Put your sword back …” The voice was clear over the noise of the crowd. The sword, tight in Peter’s hand, refused to strike again against the command. He stared wildly at Malchus, the high priest’s servant, whose hand rose to touch where his ear had been, his face dark and stunned. “Why would the Lord Jesus not defend Himself?” Peter’s thoughts whirled as the crowd swirled in his vision. The voice spoke again; strong, steady, resolute. “Thinkest thou … that I cannot … pray to My Father, and He shall give Me more than twelve legions of angels? But how then shall the Scriptures be fulfilled, that thus it must be?” (Matt 26:54).
There they were again, those words. Words that crashed against his wall of resistance when heard the first time. Words which spoke of the necessity of this One’s suffering, the One he was trying to defend against the crowd in the garden outside of Jerusalem. It was a little over six months ago, they had ascended north from the Sea of Galilee a few days journey into the parts of Cæsarea Philippi. There the Lord Jesus inquired of His disciples: “Whom say ye that I am?” (Matt16:15). The revelation given to Peter by heaven itself was his response. “Thou art the Christ, the Son of the living God” (Matt16:17).
The revelation that this Son of Man was heaven’s anointed filled his heart with hope – hope that there, as it was here, was seemingly being pulled out of his grasp when the Lord Jesus began to show them “how that He [the Christ] must suffer” (Matt 16:21). Peter responded sharply to the Lord, telling Him that it was far from Him; it should never happen. The Lord’s rebuke stung: “Thou savourest not the things that be of God, but those that be of men” (Matt16:23).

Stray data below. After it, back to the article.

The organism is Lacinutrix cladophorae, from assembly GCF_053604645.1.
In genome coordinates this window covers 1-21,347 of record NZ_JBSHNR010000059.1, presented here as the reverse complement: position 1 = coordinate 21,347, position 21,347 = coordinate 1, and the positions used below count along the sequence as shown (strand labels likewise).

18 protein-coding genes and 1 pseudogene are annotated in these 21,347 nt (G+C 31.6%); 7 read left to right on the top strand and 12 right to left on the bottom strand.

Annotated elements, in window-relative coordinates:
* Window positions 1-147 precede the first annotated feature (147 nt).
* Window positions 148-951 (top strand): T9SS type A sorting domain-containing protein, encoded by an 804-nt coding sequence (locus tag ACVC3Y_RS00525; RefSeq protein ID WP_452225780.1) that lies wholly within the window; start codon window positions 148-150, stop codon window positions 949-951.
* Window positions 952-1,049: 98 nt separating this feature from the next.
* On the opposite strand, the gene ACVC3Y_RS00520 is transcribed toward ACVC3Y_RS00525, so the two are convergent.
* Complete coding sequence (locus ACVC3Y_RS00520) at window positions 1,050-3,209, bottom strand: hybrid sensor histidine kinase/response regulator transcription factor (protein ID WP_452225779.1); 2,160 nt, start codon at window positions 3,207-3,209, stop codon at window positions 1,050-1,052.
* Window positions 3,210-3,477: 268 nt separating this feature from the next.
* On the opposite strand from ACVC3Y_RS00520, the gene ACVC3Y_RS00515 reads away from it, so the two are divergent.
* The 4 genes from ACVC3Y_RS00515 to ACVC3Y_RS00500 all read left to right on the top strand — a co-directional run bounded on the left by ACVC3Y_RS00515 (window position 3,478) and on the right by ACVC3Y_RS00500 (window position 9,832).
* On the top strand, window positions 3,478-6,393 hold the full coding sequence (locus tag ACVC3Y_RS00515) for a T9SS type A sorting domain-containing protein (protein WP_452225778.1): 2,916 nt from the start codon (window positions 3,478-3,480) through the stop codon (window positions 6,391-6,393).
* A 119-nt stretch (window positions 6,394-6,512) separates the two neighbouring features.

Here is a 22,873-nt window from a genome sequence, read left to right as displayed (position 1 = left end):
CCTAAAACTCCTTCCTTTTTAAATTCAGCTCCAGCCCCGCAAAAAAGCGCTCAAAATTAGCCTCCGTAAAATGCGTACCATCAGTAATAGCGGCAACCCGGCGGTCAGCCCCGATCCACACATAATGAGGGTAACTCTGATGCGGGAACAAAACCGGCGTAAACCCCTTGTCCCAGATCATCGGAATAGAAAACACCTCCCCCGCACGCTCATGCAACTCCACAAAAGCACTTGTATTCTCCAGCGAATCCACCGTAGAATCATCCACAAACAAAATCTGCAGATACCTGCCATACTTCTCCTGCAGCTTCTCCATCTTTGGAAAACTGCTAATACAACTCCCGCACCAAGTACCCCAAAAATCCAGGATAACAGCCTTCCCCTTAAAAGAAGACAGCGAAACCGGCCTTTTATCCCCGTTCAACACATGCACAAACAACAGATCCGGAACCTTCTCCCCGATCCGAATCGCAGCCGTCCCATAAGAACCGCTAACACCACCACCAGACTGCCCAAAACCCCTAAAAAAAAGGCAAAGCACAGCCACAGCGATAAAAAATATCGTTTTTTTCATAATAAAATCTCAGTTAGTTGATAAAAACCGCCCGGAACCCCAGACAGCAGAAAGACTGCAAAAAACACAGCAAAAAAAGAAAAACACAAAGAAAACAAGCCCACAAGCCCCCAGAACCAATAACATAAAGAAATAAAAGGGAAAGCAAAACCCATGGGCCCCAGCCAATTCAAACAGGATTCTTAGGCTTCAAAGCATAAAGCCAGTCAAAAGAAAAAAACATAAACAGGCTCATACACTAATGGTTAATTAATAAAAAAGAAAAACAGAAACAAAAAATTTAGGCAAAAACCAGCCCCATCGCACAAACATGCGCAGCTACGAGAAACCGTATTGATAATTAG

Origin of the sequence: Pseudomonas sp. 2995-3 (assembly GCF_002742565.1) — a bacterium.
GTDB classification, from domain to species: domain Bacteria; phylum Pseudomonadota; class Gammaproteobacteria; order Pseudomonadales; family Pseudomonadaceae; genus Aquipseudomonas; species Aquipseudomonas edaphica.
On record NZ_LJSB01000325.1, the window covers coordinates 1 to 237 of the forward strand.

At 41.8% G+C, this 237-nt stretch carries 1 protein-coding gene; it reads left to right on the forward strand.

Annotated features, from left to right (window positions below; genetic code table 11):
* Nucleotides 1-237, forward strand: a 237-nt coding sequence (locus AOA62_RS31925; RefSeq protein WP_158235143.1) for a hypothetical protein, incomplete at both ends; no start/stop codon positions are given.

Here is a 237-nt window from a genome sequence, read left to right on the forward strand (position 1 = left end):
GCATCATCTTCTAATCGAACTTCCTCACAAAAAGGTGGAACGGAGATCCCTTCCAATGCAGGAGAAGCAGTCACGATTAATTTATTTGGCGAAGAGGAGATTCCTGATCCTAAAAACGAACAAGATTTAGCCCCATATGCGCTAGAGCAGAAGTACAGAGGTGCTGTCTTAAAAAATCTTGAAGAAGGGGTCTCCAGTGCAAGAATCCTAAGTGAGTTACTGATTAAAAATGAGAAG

Did God consider the suffering of Christ a “must”? Surely a Father wouldn’t will this. Would He? Would a Son submit to it? Did the Scripture write of the necessity of it? Dull had been his hearing in the Garden of Gethsemane when for sorrow Peter and his two companions slept a “stone’s throw” from the praying Son of God. But God heard and preserved in the Bible words that combine to express the will of the Father and the Son. “O My Father, if it be possible, let this cup pass from Me: nevertheless not as I will, but as Thou wilt” (Matt 26:39). Peter sheathed his sword. Fulfilment of Scripture?
Peter, now an older man, moves his hand along the parchment, an instrument in the hand of God, writing the Scriptures expressing why Christ suffered. “Christ also hath once suffered for sins, the Just for the unjust, that He might bring us to God” (1Pet 3:18). Did his pen rest momentarily? Did the words spoken to him by the Lord on that night in the middle of the crowd come to his mind: “that thus it must be”? Did he wonder why he had ever struck with the sword, trying to stop that suffering that had brought him to God? Do you see that Christ’s suffering for sin was a “must”; He, the sinless, for sinful men and women, to bring them to God? Will you resist the Christ that suffered for sin?